The trinidad Guardian / In every country in the world, there are transactions that occur in the formal economy, and those that occur in the underground or “black” economy.

In a technical sense, many transactions that people take for granted make up part of the underground economy.

The underground economy therefore, can be defined in two ways: it can refer to outright illegal economic activity, or activity that falls outside of the tax loop of a country.

For example, if you pay your cleaner or builder in cash, or for some reason neglect to tell the tax authority that you were paid for a service rendered, you participate in the underground economy.

Similarly, activities that are banned by law such as drugs, prostitution and human trafficking also fall into the underground economy.

As such, members of the underground economy are typically a diverse bunch.

Because of its very nature, the underground economy is extremely difficult to measure – it is not subject to government oversight and does not generate tax returns or show up in official statistics.

That said, discrepancies in these statistics can indicate the approximate size of underground economies.

For example, a country’s income and its expenditure would in theory be identical, if every transaction were fully visible to the people compiling the data.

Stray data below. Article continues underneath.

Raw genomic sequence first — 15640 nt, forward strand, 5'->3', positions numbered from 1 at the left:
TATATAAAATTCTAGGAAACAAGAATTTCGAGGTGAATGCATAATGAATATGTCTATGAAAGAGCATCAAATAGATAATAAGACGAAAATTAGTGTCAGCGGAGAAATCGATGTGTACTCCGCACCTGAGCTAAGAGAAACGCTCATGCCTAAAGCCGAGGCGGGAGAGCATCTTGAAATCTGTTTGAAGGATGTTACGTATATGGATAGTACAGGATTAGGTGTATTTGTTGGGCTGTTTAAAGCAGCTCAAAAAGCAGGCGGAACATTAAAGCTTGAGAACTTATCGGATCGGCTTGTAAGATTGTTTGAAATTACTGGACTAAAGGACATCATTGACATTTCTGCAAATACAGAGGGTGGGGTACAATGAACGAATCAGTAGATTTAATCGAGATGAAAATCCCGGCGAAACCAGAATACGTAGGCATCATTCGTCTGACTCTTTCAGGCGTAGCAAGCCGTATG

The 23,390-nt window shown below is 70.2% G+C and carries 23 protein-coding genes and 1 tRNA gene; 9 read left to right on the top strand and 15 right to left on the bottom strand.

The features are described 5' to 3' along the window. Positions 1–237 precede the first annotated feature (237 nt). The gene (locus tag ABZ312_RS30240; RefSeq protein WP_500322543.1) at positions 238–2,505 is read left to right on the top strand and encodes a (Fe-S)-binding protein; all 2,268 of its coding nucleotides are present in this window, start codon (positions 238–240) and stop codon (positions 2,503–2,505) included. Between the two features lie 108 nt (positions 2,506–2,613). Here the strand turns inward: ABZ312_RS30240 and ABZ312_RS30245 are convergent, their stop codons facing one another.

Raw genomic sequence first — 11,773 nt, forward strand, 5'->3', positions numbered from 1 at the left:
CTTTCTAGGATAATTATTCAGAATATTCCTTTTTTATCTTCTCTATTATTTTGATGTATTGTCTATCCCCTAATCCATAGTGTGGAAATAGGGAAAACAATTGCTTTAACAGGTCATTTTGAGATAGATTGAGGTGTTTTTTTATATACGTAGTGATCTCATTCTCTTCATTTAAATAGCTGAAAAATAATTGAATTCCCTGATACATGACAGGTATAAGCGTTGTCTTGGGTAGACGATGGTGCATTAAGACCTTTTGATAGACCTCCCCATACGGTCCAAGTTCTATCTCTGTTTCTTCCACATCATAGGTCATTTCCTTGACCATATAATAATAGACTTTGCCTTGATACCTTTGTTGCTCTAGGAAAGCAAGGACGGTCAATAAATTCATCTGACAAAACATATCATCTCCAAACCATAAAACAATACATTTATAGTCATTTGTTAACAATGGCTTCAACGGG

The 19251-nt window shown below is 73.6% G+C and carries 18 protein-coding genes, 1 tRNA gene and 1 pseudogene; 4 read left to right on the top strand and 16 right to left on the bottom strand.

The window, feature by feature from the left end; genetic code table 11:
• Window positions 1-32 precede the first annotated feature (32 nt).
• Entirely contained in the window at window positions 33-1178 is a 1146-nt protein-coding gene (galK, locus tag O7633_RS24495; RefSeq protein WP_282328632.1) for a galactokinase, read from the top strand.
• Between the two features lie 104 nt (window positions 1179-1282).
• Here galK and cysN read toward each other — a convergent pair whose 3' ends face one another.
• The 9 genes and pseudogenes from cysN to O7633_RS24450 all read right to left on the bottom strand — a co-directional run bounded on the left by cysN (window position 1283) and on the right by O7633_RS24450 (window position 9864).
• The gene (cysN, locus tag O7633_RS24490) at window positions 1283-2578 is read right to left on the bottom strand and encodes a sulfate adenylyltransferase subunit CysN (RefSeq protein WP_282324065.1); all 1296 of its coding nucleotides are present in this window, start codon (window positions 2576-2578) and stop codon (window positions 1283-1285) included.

In practice, though, expenditures exceed income, because income from an illegal transaction will not appear in the data, but that money will show up in expenditures when it is used in a legal transaction.

The underground economy can be benign or harmful, depending on the perspective and economic context.

In developing countries, the share of the underground economy is relatively large compared to the developed economies.

This tends to be bad for the government of developing countries since they can often ill afford to forgo tax revenue on a large share of transactions.

That in turn is bad for citizens, including participants in the underground economy, which do not enjoy quality government services.

On the other hand, keeping income that might otherwise be taxed can benefit participants in the underground economy and boost economic activity overall through added demand.

That is especially true if tax revenues would just be siphoned off by corrupt officials rather than funding the government – another aspect of the underground economy.

In T&T, estimates vary about the size of the underground economy.

According to academic studies, the size of the hidden economy rose from a low of about 14 per cent of measured GDP in the early 1970s to a high of 36 per cent in 1980’s It has been speculated that the size ranges between $15 billion and $60 billion today.


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